To clarify, these revelations come after the final boss. Sakamoto must have realized the game was just about done, panicked, then decided to cram as much exposition into one final cutscene as he could. It is by far the most rushed story resolution I’ve seen in any medium in the past few years.
The MB “confrontation,” if you can call it that, is a small window during that final cutscene in which you are given limited first-person control. You have to suppress some powerful creatures that MB has summoned in order to target her body directly, but then you don’t even get to shoot her. Control is immediately relinquished as Madeline incapacitates MB with an ice beam, then a fresh Federation squad shows up right on cue to deal the final blow.
Out of nowhere, Anthony, who should have died during the battle against Ridley, arrives to rescue Madeline from getting grilled by the Federation brass. He offers a weak non-explanation for his miraculous survival that does nothing to assuage concerns that his appearance is a poorly conceived deus ex machina. Maybe Sakamoto was trying to be clever, thinking, “Hey! Wouldn’t it be a wild trope inversion if the token black guy is the one character to survive?”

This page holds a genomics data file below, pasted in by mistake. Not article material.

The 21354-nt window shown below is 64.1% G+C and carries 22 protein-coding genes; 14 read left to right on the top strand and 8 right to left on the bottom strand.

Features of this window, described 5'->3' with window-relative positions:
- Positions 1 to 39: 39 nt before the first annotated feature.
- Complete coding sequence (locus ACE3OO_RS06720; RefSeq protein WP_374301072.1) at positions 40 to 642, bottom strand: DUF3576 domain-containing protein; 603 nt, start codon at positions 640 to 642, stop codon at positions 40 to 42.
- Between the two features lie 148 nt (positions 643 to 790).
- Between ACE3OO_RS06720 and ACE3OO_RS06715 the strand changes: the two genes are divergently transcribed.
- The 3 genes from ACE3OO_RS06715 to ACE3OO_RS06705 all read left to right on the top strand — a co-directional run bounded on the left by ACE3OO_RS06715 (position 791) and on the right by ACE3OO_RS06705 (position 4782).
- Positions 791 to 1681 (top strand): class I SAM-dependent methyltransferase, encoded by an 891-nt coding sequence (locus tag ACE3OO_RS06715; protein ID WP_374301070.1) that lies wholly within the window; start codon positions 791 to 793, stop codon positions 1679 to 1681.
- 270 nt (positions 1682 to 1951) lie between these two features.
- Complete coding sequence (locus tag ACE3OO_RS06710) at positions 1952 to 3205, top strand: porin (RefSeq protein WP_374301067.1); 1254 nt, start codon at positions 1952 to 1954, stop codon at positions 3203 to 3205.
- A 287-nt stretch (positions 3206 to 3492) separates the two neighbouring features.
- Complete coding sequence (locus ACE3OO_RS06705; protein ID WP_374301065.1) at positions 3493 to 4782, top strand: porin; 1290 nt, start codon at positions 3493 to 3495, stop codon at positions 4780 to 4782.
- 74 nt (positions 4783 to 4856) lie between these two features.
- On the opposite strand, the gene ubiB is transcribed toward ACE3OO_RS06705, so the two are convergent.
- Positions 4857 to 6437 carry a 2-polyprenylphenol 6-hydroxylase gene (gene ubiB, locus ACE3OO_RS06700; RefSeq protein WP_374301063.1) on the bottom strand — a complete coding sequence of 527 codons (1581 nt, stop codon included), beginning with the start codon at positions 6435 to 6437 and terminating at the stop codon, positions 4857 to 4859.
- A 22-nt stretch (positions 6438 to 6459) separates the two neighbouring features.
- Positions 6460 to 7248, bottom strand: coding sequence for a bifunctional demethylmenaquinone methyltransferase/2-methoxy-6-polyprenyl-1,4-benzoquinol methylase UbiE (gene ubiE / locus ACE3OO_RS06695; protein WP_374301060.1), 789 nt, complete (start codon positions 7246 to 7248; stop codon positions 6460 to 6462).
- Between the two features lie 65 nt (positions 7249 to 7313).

This all could have been avoided with proper pacing throughout the game. Rather than waste time on the Deleter filler or “young and naive” flashbacks, the story should have followed a path that gradually reached a logical conclusion. Inserting the majority of relevant story content after the game is effectively over is not enlightening or rewarding, it’s lazy and insulting.